Methods of prayer in the Roman Catholic Church include recitation of the Jesus Prayer, which "combines the Christological hymn of Philippians 2:6–11 with the cry of the publican (Luke 18:13) and the blind man begging for light (Mark 10:46–52). By it the heart is opened to human wretchedness and the Saviour's mercy"; invocation of the holy name of Jesus; recitation, as recommended by Saint John Cassian, of "O God, come to my assistance; O Lord, make haste to help me" or other verses of Scripture; repetition of a single monosyllabic word, as suggested by the Cloud of Unknowing, such as "God" or "Love"; the method used in Centering Prayer; the use of Lectio Divina. The Congregation for Divine Worship's directory of popular piety and the liturgy emphasizes the contemplative characteristic of the Holy Rosary and states that the Rosary is essentially a contemplative prayer which requires "tranquility of rhythm or even a mental lingering which encourages the faithful to meditate on the mysteries of the Lord's life." Pope John Paul II placed the Rosary at the very center of Christian spirituality and called it "among the finest and most praiseworthy traditions of Christian contemplation." In modern times, centering prayer, which is also called "Prayer of the heart" and "Prayer of Simplicity,"[note 12] has been popularized by Thomas Keating, drawing on Hesychasm and the Cloud of Unknowing.[note 13] The practice of contemplative prayer has also been encouraged by the formation of associations like The Julian Meetings and the Fellowship of Meditation.
Main article: Theosis (Eastern Christian theology)
The third phase, starting with infused or higher contemplation (or Mystical Contemplative Prayer) in the Western tradition, refers to the presence or consciousness of God. This presence or consciousness varies, but it is first and foremost always associated with a reuniting with Divine love, the underlying theme being that God, the perfect goodness, is known or experienced at least as much by the heart as by the intellect since, in the words 1 John 4:16: "God is love, and he who abides in love abides in God and God in him." Some approaches to classical mysticism would consider the first two phases as preparatory to the third, explicitly mystical experience, but others state that these three phases overlap and intertwine.
In the Orthodox Churches, the highest theoria, the highest consciousness that can be experienced by the whole person, is the vision of God.[note 14] God is beyond being; He is a hyper-being; God is beyond nothingness. Nothingness is a gulf between God and man. God is the origin of everything, including nothingness. This experience of God in hypostasis shows God's essence as incomprehensible, or uncreated. God is the origin, but has no origin; hence, he is apophatic and transcendent in essence or being, and cataphatic in foundational realities, immanence and energies. This ontic or ontological theoria is the observation of God.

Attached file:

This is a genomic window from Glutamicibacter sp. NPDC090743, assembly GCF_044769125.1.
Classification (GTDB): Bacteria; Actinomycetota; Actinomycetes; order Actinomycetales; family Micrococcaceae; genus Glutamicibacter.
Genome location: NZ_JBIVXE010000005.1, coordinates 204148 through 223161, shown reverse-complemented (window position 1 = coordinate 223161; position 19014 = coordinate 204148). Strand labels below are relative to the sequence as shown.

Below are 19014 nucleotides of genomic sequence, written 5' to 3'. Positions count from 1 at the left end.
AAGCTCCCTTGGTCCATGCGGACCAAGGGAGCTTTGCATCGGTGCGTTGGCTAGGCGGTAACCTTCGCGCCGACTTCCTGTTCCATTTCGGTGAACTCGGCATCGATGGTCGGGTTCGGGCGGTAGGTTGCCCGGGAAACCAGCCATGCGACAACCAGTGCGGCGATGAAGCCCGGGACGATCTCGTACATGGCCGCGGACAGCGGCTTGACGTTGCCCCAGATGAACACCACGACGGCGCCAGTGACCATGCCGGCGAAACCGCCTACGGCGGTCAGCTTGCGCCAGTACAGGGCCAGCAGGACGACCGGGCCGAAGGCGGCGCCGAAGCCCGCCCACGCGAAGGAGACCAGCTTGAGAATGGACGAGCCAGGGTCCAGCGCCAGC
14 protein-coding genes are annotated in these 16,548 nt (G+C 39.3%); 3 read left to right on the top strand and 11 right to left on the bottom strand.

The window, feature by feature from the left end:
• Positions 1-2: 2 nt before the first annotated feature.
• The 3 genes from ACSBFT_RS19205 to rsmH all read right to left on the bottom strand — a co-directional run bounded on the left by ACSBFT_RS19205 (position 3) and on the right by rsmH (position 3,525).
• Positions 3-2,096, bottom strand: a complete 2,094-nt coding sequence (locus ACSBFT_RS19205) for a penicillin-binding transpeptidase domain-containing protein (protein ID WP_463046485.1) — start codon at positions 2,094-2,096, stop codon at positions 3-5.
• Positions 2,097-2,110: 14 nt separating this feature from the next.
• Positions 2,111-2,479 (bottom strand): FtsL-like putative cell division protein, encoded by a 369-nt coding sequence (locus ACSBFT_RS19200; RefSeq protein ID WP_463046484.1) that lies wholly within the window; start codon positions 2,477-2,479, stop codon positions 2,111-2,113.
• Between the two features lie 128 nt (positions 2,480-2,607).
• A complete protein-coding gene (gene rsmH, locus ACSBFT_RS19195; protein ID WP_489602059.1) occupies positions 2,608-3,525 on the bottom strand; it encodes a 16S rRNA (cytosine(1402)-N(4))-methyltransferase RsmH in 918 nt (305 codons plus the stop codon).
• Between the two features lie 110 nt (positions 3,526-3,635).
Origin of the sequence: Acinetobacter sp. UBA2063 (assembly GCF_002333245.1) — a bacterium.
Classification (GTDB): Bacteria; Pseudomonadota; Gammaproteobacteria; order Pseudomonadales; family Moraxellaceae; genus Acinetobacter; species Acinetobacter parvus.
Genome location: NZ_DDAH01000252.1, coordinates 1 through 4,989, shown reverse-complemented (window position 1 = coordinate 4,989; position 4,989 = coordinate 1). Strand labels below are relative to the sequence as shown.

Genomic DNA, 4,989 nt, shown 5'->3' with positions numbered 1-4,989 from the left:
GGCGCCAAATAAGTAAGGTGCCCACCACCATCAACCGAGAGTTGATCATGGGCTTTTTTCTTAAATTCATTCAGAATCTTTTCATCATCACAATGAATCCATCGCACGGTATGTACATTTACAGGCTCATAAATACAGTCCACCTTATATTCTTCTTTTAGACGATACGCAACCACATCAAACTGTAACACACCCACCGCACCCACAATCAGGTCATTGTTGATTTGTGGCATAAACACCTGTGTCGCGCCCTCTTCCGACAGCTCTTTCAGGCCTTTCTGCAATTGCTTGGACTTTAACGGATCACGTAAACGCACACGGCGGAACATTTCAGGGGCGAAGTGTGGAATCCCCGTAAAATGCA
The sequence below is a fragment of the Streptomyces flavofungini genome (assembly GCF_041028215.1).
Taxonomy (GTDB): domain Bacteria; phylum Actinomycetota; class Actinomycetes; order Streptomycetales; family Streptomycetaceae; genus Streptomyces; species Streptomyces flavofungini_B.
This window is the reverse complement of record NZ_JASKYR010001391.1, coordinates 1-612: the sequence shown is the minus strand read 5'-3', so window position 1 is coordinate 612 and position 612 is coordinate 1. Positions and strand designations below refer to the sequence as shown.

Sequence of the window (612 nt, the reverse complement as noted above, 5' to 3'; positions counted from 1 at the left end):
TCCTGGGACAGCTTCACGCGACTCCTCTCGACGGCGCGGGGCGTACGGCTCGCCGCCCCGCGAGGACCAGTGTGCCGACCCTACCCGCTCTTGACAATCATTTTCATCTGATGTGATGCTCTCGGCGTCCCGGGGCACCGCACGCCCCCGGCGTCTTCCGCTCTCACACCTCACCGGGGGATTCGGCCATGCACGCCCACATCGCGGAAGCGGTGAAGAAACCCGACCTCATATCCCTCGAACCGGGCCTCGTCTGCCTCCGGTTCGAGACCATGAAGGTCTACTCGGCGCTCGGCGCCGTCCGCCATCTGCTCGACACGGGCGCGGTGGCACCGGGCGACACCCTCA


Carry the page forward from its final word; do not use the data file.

A nous in a state of ecstasy or ekstasis, called the eighth day, is not internal or external to the world, outside of time and space; it experiences the infinite and limitless God.[note 5][note 15] Nous is the "eye of the soul" (Matthew 6:22–34).[note 16] Insight into being and becoming (called noesis) through the intuitive truth called faith, in God (action through faith and love for God), leads to truth through our contemplative faculties. This theory, or speculation, as action in faith and love for God, is then expressed famously as "Beauty shall Save the World". This expression comes from a mystical or gnosiological perspective, rather than a scientific, philosophical or cultural one.
In the advance to contemplation Augustine spoke of seven stages:
Meister Eckhart did not articulate clear-cut stages, yet a number of divisions can be found in his works.
According to Jordan Aumann, Teresa of Ávila distinguishes nine grades of prayer:
According to Aumann, "The first four grades belong to the predominantly ascetical stage of spiritual life; the remaining five grades are infused prayer and belong to the mystical phase of spiritual life." According to Augustin Pulain, for Teresa of Avila ordinary prayer "comprises these four degrees: first, vocal prayer; second, meditation, also called methodical prayer, or prayer of reflection, in which may be included meditative reading; third, affective prayer; fourth, prayer of simplicity, or of simple gaze."
For Teresa of Avila, in natural or acquired contemplation, also called the prayer of simplicity[note 12] there is one dominant thought or sentiment which recurs constantly and easily (although with little or no development) amid many other thoughts, beneficial or otherwise. The prayer of simplicity often has a tendency to simplify itself even in respect to its object, leading one to think chiefly of God and of his presence, but in a confused manner. Definitions similar to that of Saint Alphonsus Maria de Liguori are given by Adolphe Tanquerey ("a simple gaze on God and divine things proceeding from love and tending thereto") and Saint Francis de Sales ("a loving, simple and permanent attentiveness of the mind to divine things").